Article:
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Magnetism and Electromagnetism

 

Magnetism : Centuries ago, it was discovered that certain types of mineral rock possessed unusual properties of attraction to the metal iron. One particular mineral, called lodestone, or magnetite, is found mentioned in very old historical records (about 2500 years ago in Europe, and much earlier in the Far East) as a subject of curiosity. Later, it was employed in the aid of navigation, as it was found that a piece of this unusual rock would tend to orient itself in a north-south direction if left free to rotate (suspended on a string or on a float in water). A scientific study undertaken in 1269 by Peter Peregrinus revealed that steel could be similarly "charged" with this unusual property after being rubbed against one of the "poles" of a piece of lodestone.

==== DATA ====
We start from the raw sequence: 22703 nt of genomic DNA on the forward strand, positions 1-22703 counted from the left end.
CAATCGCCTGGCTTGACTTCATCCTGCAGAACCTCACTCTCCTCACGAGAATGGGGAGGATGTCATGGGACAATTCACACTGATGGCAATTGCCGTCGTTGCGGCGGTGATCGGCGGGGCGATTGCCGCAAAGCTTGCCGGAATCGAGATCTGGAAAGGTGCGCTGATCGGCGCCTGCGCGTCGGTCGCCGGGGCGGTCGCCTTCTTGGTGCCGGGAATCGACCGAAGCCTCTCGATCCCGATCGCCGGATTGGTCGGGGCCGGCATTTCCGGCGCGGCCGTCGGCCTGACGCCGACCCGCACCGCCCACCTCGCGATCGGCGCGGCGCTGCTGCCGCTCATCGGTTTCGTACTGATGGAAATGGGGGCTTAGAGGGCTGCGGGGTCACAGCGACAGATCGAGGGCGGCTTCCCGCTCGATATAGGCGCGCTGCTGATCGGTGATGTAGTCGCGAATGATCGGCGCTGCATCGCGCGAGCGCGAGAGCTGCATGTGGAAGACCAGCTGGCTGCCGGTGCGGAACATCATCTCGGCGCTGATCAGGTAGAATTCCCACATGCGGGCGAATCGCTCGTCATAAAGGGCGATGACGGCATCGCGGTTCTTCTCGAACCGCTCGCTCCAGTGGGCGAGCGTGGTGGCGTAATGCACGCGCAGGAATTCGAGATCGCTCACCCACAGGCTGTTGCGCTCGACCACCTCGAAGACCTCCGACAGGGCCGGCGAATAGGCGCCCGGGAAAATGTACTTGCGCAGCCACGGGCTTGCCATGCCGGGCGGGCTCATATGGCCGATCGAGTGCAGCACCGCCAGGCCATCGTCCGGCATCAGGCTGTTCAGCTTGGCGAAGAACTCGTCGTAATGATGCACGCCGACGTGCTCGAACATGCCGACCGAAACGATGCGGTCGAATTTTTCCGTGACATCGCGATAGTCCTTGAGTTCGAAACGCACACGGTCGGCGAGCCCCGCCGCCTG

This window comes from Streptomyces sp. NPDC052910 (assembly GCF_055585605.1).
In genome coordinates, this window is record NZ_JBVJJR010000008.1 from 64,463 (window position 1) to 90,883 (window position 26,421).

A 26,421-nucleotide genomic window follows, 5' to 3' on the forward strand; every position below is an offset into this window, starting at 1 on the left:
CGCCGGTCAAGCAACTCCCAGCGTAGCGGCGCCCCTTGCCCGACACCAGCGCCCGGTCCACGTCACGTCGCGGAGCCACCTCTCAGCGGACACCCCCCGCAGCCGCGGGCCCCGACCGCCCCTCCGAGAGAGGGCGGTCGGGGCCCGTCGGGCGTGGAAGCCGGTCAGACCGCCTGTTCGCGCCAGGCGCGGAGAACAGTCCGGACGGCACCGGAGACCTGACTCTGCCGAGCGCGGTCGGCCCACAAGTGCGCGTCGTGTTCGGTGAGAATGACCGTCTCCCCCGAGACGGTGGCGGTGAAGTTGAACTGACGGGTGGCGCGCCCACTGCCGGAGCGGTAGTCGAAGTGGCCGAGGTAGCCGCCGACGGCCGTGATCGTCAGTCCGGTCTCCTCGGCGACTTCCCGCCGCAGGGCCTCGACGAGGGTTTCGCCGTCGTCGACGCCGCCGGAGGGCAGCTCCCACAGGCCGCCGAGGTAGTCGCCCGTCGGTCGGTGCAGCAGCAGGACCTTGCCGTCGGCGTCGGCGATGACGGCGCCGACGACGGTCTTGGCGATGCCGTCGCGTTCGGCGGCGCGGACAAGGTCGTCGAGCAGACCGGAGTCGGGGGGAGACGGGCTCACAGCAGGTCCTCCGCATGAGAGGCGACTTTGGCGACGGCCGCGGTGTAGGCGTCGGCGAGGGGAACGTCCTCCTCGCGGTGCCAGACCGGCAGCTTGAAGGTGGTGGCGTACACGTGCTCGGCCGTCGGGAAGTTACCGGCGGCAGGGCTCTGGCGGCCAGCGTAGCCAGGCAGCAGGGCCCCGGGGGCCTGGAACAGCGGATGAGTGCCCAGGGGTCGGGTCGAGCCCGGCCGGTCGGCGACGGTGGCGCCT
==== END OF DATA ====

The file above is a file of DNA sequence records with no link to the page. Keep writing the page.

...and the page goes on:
Electromagnetism : The discovery of the relationship between magnetism and electricity was, like so many other scientific discoveries, stumbled upon almost by accident. The Danish physicist Hans Christian Oersted was lecturing one day in 1820 on the possibility of electricity and magnetism being related to one another, and in the process demonstrated it conclusively by experiment in front of his whole class! By passing an electric current through a metal wire suspended above a magnetic compass, Oersted was able to produce a definite motion of the compass needle in response to the current. What began as conjecture at the start of the class session was confirmed as fact at the end. Needless to say, Oersted had to revise his lecture notes for future classes! His serendipitous discovery paved the way for a whole new branch of science: electromagnetics.

 

 




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